All in all, the story of the last pagan generation should serve as a stark warning to us complacent 21st century Christians. Ours is also a time of “stores filled with gold coins, elaborate dinners in honor of postmen, public orations before emperors, and ceremonies commemorating office holders”. Christians are complicit in all of this. But the deeper shifts in culture are clear to those with eyes to see. The old religion – Christianity – is rapidly fading. Young people believe in a new religion of self-worship, hedonism and materialism. The laws are not yet anti-Christian, but the culture at large tends to push Christianity rapidly to the margins. This is unlikely to change. Christians must prepare for this.

By “prepare for this”, I mean several things, all of which can be boiled down to: Stop complacency. Details:

  1. Stop thinking it’s always gonna be like this, and that anything short of radical action is enough. The mindset of older Christians can actually be a hindrance because they don’t understand how radically different the world is today.

  2. Do not confuse the presence of churches and Christian symbols in public life with the true condition of Christianity in people’s hearts and minds. Remember, pagan temples and statues of gods remained long after paganism had died out.

  3. Clean our own churches. Stop tolerating corruption within the church – especially corruption that benefits the ruling class, at the expense of the authority and integrity of the church. Watts presents no evidence that the pagan temples were corrupt. I bring this up simply to emphasize that Christians are in an existential struggle and cannot afford to have our own positions weakened by internal corruption.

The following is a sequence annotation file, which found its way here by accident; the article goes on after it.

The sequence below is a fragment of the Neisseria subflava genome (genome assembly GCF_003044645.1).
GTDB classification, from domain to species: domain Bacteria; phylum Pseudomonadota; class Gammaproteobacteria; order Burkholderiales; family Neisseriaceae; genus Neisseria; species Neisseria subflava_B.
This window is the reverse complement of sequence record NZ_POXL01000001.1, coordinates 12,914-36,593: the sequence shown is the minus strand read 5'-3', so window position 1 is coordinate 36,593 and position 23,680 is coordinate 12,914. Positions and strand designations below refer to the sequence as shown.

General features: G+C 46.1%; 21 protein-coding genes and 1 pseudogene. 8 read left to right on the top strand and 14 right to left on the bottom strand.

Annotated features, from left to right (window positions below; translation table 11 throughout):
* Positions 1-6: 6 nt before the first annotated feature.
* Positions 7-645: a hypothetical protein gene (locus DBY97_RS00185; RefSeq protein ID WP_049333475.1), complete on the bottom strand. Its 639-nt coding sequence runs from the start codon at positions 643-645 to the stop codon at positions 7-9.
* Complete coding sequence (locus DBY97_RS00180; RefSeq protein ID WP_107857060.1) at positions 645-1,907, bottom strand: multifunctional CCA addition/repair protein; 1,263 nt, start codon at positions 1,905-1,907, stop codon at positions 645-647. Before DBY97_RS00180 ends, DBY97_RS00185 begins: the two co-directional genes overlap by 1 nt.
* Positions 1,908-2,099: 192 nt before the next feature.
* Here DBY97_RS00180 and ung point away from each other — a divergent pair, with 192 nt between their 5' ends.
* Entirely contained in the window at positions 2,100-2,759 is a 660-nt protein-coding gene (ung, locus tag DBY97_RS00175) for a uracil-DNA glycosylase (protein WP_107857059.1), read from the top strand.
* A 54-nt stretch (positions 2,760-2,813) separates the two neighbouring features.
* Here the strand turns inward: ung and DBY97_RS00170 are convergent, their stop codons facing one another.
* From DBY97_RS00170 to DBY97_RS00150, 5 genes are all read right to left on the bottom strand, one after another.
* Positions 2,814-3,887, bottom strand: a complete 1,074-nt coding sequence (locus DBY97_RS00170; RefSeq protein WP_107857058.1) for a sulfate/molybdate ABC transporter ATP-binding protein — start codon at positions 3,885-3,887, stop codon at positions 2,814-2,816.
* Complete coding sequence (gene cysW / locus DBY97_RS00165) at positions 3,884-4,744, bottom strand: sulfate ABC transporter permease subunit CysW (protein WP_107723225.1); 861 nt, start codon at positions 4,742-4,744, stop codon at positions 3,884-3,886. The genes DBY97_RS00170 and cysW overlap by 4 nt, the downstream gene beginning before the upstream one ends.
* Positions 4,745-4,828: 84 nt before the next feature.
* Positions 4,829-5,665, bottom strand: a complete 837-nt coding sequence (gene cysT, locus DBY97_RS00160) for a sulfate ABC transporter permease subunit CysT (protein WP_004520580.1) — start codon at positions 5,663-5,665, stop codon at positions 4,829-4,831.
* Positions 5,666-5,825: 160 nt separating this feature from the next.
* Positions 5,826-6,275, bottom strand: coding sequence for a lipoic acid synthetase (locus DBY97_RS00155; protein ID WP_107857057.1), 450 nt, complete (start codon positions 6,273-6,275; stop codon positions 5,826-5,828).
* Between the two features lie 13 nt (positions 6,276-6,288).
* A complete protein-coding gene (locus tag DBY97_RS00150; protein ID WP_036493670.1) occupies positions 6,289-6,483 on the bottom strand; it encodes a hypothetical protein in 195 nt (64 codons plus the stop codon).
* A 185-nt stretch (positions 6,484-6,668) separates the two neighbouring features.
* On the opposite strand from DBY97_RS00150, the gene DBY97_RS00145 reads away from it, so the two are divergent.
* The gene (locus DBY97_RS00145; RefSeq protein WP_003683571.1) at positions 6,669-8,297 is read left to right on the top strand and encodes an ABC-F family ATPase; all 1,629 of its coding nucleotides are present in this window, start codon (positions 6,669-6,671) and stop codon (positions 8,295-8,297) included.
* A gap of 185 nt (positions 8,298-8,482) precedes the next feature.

4. Train ourselves and our children to stay away from the promises of the world and cultivate asceticism, as did the elite Christians of the mid-fourth century. Only then will we develop the heart and mind to resist.

  5. Understand that we, like the last heathen generation, might think we are fighting for tolerance, but our adversaries are fighting for victory. We need to change tactics. We are bad at asymmetric warfare. Frankly, as an old pagan of the fourth century, I would rather fight for tolerance — but that is not the fight that awaits us.

  6. Neither abandon politics completely, nor believe too much in princes. Elites cultivated relationships within the imperial power structure and served that power structure. But the real work of conversion took place among the people, through the works and examples of holy ascetics and charismatics.

How far did he go? Fox News is now celebrating children in transition:

And here’s something really gross, but the fact that it’s done by Woke Capitalism is telling. It’s a Pride Month promotion from a Los Angeles food delivery company, which has come up with a menu for “asses”: people who like to receive anal sex; the menu prevents them from being constipated and therefore having less fun through the back door:

This is not a joke.

Give the US Armed Forces three years, and they’ll hand out Pride Month MREs for butts, and Jesuit soup kitchens will have special Pride Month menus. What a great and glorious civilization is building the post-Christian West! Someone asked me at a meeting the other night if I should write The Benedict option again, what would I change. I told him that while I don’t believe you can ever fully escape this crisis, I would take the idea of ​​literally heading for the hills more seriously. The day is coming when churches that do not fly the banner of Pride to signify submission to the New Faith will be at risk of attack.